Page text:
As a wedding photographer, I have a keen eye for colour; I tend to know what works and what doesn’t. So, when WedMeGood got in touch with me with a bunch of questions to help readers be better informed when shopping for bridal outfits, particularly which colours that worked and what are the no-no’s, Praerna {my wife} and I were only too happy to help.

Here are eight tips for colours and clothing that’ll help you photograph better on your big day.

Bright Versus Pastel

Warm and bright colours look better than pastel colours, purely from a vibrancy point of view. In certain communities, whites and creams are the norm, and while that also does well, in terms of actual ‘colour’, the more saturated, vibrant, and richer versions of a coloured photograph fare better than its pastel counterparts. Specifically reds, oranges, pinks, purples, blues, and greens are always wonderful colours to work with.

Keep It Solid

Ideally, one colour should dominate the outfit, rather than the outfit being a riot of various bright colours.

Decor No-No’s

The décor and colour theme are very important with respect to bride’s outfits. A big no-no is for the bride’s outfit and the décor colours to be the same; she’s going to end up just blending in with the backdrop.

Daylight Wedding

Screen Shot 2016-05-23 at 7.10.15 PM copyNo matter the time of the year, morning {or early evening}, outdoor weddings trump night-time, indoor weddings. Always. Almost any kind of lighting effect can be simulated in the photography studio, but when it comes to weddings, it’s not possible to replicate the effect of soft, natural light that comes with mornings and early evenings by using lights and flashes.

Indoor, night weddings can be worked with by using pro cameras, flash, or artificial lights and if the lights are used well, the effect can still be very good, but not as good as in an outdoor, natural light situation. {This doesn’t apply to the harsh afternoon sun though; it ends up causing harsh shadows on everybody’s face}.

Yes To Decor

Having lighter, muted versions of related colours is always complementary. For instance, if the bride is is wearing a rich red and gold lehenga, then good colours to work with would be a pale mithai yellow, peach, pastel orange, or coral. Some of the small detailing can be in bright red, but not when it comes to the bulk of the drapes or flowers.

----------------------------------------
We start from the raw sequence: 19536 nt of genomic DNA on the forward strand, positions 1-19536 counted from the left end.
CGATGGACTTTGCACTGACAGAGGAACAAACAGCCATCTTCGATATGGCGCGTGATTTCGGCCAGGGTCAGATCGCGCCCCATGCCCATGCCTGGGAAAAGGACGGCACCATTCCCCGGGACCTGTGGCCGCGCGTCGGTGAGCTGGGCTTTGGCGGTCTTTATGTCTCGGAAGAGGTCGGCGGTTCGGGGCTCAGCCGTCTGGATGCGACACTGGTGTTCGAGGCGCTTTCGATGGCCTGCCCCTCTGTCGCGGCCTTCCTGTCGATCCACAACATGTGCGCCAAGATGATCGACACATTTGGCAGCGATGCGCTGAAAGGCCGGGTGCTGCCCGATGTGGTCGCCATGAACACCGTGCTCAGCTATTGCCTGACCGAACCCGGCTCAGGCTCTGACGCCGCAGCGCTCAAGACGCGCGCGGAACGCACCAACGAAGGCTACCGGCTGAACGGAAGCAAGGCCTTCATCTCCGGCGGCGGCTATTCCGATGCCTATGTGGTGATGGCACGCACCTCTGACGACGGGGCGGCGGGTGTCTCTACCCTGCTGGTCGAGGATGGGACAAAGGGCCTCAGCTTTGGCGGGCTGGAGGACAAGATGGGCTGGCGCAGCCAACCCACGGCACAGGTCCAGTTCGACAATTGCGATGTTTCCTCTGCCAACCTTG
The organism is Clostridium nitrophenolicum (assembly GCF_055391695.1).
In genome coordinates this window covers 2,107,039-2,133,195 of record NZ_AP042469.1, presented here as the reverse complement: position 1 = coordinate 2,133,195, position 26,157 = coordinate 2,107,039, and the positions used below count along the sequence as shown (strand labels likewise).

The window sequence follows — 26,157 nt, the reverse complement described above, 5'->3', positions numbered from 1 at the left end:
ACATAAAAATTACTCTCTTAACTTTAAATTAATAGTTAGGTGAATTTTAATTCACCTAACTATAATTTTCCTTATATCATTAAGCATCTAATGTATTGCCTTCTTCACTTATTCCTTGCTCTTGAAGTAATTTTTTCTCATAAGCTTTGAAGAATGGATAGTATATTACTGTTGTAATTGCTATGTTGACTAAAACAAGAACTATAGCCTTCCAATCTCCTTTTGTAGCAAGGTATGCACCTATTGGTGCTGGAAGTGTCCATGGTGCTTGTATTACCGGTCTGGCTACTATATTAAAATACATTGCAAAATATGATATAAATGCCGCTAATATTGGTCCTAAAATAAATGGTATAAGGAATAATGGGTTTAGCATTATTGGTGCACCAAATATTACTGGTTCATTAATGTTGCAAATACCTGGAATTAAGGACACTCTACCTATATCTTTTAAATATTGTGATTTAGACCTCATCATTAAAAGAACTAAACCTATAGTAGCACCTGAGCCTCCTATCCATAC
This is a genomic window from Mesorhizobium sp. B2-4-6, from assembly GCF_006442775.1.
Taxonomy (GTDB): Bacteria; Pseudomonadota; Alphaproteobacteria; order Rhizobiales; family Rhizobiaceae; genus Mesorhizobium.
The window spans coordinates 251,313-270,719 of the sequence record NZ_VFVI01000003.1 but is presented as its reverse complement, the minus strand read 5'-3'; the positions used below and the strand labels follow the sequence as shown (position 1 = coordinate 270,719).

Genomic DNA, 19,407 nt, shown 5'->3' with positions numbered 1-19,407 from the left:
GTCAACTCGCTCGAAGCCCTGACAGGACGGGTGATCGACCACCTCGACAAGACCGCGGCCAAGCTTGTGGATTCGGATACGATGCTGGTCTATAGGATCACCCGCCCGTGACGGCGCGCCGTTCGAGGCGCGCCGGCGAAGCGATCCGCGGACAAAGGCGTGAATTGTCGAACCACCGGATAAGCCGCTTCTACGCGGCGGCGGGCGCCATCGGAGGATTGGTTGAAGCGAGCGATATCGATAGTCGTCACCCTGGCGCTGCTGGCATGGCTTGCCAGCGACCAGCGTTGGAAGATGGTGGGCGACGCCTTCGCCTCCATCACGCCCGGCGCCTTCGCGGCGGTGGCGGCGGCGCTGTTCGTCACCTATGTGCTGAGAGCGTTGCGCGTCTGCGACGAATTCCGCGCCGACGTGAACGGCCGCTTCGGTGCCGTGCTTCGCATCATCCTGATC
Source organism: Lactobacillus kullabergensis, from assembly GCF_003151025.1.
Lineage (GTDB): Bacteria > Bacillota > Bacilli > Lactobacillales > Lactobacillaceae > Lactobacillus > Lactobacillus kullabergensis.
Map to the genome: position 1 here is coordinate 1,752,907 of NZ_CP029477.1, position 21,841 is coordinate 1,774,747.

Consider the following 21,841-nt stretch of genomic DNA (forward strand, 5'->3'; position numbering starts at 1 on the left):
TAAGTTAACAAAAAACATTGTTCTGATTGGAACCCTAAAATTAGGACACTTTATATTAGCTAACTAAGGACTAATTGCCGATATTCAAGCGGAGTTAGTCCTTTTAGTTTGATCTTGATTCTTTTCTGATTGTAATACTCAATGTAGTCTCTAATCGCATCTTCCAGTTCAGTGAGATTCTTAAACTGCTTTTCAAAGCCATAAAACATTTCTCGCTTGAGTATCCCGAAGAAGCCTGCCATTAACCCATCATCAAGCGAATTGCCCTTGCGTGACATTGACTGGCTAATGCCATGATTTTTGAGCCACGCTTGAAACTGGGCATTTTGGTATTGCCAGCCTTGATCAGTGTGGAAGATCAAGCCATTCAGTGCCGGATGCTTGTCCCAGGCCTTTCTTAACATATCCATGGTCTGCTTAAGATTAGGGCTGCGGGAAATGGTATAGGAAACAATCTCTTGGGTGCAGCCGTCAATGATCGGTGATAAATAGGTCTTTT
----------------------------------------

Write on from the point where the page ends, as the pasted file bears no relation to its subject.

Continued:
Get Loud

Loud, bright colours are always better in small flashes and accents.

Make Up

In terms of her outfit, a bride should stick to vibrant colours even for an outdoor, day wedding. But make up for an indoor, night wedding needs a little more attention–too much shimmer or glitter will reflect in flash and other artificial lighting scenarios, as will too much of heavy makeup. During the day though, natural sunlight will hide a lot of flaws on the skin, and reflectiveness will not be a big issue. The make up artists should be briefed on the kind of venue and lighting the wedding will have, and they should approach the make up and look accordingly.

Matching-Matching

Screen Shot 2016-05-23 at 7.20.58 PM copyColour coordinating by wearing the same colour is a big no. The bride and groom must both stand out in their own style and not blend into one another. But complementary clothing is definitely a good idea. For instance, the embroidery or detailing on the groom’s outfit can be the same {or similar} in colour to the bride’s outfit. Or, as another example, if the bride’s outfit is pink with blue detailing, the groom can wear a dark blue outfit. But there should be some sort of line between feminine and masculine colours; both mustn’t be dressed in the same, bright and vibrant colour.

For more tips, tricks and wedding photography hacks, follow Arjun Kartha here. For regular updates, follow him on Facebook here. 

The original interview was posted on WedMeGood. You can read it here.